WCHN names Biomedical Research Institute after Ridgefielder Rudy Ruggles

Transformational gift advances pioneering translational research to enhance patient care

Ridgefield resident Rudy Ruggles, middle, watches Western Connecticut Health Network researchers in the network’s Biomedical Research Institute.

Western Connecticut Health Network (WCHN) has received a transformational gift from Ridgefield resident Rudy Ruggles to advance patient-centered translational research at the Network’s Biomedical Research Institute. The Institute will now be named the Rudy L. Ruggles Biomedical Research Institute.

Founded in 2009, the Research Institute in Danbury features a state-of-the-art, 17,000-square-foot open-bench laboratory dedicated to improving the health of the community through innovative translational research. Also called bench-to-bedside, this research method applies scientific findings to create new therapies, medical procedures, and diagnostics that benefit patients. Benefits include the development of new techniques to identify people at risk for disease or who are likely to resist certain treatment regiments.

Mr. Ruggles has been a longtime supporter of Danbury Hospital and WCHN. He served on Danbury Hospital’s Board of Directors and its Foundation Board during the 1980s and 1990s. His investment in research at Danbury Hospital began nearly 10 years ago after an initial conversation with John M. Murphy, MD, President and CEO of WCHN, about establishing a research hub at the hospital. Mr. Ruggles and his wife Sally were the first investors in the Research Institute, and Mr. Ruggles served as the founding chair of its Advisory Council. He will now chair WCHN’s new Scientific Research Committee.

“Mr. Ruggles has truly been an invaluable partner in our quest to build a state-of-the-art research program in order to improve the current standards of patient care,” said Dr. Murphy. “His expertise and dedication have been essential to advancing our innovative translational research mission.”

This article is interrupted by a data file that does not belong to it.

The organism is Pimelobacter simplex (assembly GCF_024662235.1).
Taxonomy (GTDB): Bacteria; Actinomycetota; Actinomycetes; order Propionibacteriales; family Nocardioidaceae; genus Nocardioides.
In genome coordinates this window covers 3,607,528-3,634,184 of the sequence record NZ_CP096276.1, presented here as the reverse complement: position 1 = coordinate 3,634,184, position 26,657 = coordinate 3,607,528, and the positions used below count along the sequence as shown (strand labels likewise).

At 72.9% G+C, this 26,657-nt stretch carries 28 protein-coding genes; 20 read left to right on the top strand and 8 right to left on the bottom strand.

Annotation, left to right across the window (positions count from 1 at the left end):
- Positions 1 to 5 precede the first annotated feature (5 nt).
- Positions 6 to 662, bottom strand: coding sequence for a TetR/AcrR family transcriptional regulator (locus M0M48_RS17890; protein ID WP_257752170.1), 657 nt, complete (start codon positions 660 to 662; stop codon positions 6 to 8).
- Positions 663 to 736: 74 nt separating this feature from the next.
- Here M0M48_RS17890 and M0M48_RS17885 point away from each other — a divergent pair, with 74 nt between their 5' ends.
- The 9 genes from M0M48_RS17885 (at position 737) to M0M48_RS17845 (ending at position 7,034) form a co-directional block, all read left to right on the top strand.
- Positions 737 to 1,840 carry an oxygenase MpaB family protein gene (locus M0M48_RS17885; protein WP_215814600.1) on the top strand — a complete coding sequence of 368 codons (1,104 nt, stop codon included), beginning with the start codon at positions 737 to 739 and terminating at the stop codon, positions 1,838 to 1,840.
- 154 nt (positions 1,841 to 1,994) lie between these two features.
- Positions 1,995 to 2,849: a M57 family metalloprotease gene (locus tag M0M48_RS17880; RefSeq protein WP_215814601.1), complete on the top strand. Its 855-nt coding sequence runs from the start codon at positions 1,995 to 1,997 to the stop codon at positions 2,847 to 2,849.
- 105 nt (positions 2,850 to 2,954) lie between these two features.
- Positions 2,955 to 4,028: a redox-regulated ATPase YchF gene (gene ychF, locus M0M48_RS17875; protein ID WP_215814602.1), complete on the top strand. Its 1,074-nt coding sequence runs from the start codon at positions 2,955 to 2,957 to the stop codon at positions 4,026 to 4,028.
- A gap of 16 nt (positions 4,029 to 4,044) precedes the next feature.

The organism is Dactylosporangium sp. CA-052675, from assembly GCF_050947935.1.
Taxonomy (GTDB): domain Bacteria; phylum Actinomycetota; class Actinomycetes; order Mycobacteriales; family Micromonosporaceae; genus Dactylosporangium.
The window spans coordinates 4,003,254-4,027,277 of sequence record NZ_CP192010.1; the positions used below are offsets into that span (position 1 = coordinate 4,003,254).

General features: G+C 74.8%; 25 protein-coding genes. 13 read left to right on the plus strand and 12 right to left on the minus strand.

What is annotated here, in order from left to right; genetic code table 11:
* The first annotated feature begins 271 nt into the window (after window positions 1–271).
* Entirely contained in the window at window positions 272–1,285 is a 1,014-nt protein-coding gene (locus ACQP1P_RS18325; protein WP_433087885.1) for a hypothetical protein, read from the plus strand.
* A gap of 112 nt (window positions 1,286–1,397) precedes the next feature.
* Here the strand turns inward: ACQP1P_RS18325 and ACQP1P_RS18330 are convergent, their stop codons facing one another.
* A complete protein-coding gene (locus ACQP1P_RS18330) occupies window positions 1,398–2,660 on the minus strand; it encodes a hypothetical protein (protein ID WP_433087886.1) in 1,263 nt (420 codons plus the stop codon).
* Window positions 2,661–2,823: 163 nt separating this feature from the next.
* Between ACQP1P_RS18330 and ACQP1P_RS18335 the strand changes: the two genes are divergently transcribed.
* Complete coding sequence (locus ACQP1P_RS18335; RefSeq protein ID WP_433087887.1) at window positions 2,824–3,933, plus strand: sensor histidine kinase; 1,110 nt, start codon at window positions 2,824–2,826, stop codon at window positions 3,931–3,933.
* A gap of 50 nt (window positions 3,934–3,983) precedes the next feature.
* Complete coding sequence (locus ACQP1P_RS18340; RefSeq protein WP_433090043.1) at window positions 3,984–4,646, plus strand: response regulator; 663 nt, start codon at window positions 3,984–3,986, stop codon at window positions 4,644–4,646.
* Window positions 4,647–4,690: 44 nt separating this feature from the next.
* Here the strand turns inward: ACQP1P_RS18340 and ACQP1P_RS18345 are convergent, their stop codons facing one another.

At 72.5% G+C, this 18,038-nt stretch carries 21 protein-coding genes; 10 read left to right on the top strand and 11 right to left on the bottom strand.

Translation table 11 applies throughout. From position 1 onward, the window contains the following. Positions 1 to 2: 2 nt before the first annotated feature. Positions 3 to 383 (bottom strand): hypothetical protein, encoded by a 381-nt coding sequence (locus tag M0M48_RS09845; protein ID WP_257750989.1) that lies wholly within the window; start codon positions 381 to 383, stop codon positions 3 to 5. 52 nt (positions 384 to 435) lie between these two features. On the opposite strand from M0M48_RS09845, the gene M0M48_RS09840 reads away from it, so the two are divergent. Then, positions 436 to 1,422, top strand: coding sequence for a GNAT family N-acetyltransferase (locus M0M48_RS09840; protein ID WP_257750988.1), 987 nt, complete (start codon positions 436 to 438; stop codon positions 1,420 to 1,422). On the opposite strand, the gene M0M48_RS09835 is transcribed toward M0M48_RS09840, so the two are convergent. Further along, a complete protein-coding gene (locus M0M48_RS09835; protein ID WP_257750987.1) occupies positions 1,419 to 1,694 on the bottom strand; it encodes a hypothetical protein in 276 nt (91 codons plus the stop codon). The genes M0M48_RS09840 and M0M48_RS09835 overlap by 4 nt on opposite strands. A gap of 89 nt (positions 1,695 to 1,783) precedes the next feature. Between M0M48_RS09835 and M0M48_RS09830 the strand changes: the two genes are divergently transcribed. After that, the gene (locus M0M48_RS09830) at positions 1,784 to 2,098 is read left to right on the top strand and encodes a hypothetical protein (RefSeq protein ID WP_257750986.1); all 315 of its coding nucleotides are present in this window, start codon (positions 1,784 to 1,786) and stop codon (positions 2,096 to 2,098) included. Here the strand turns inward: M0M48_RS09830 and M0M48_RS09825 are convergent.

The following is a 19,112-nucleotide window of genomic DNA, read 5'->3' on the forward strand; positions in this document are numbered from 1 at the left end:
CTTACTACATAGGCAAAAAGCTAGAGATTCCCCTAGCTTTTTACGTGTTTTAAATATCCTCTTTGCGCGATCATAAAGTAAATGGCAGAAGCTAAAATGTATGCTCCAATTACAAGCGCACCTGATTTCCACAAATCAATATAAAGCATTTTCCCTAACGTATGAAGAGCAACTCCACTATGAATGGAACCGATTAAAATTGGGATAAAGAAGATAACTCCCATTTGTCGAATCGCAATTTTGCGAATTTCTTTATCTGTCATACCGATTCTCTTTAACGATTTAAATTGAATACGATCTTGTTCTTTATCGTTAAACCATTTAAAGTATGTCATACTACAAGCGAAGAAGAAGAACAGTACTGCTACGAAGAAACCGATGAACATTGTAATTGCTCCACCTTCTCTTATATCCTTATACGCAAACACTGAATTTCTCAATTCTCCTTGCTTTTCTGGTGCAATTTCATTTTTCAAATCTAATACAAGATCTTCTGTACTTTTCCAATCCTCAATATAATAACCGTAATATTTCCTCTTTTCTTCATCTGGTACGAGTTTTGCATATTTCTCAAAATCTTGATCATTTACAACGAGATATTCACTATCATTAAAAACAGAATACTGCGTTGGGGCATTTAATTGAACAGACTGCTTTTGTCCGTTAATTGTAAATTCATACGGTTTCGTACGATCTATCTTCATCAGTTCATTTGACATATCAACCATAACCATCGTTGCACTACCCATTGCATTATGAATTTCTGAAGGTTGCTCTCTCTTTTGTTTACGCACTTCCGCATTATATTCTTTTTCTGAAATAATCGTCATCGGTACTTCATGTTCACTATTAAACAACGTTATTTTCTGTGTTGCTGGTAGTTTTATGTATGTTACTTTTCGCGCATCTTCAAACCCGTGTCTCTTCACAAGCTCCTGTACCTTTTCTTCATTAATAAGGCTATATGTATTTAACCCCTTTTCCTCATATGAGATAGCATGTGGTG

“I am happy to be a part of the exciting medical developments that are being achieved at WCHN’s Research Institute. The research is an important part of WCHN’s care evolution because it is focused on translational medicine — it is not research for the purpose of conducting research. The overarching goal is to ultimately improve patient care,” said Mr. Ruggles.

A longtime supporter of Danbury Hospital and WCHN, Mr. Ruggles has a lifelong passion for research. A former tenured IBM physicist and past president of the Hudson Institute, one of the oldest and most respected national-security think tanks in the world, Mr. Ruggles currently sits on the Board of Trustees for the J. Craig Venter Institute, where he serves as an adjunct professor in its Genomic Medicine division.

WCHN’s team of renowned physicians, scientists, and researchers are devoted to the pursuit of personalized medicine that tailors therapies to reflect an individual’s unique genetic profile. The Research Institute is equipped with leading-edge equipment including a high-precision functional proteomic platform, DNA gene sequencer, and genomics lab to ultimately establish effective personalized drugs based on an individual’s unique makeup. The Research Institute is also home to a biorepository, which is critical to WCHN’s research program as clinical trials require access to patient specimens.

Potentially lifesaving research is currently being conducted at the Research Institute, including:

  • A new screening process for people at high-risk for pancreatic cancer
  • An improved way to detect Lyme disease earlier and with more accuracy
  • Enhanced gynecologic cancer prevention and treatment protocols

Colorectal cancer, metabolic diseases, and multiple myeloma are also being studied at the Research Institute.

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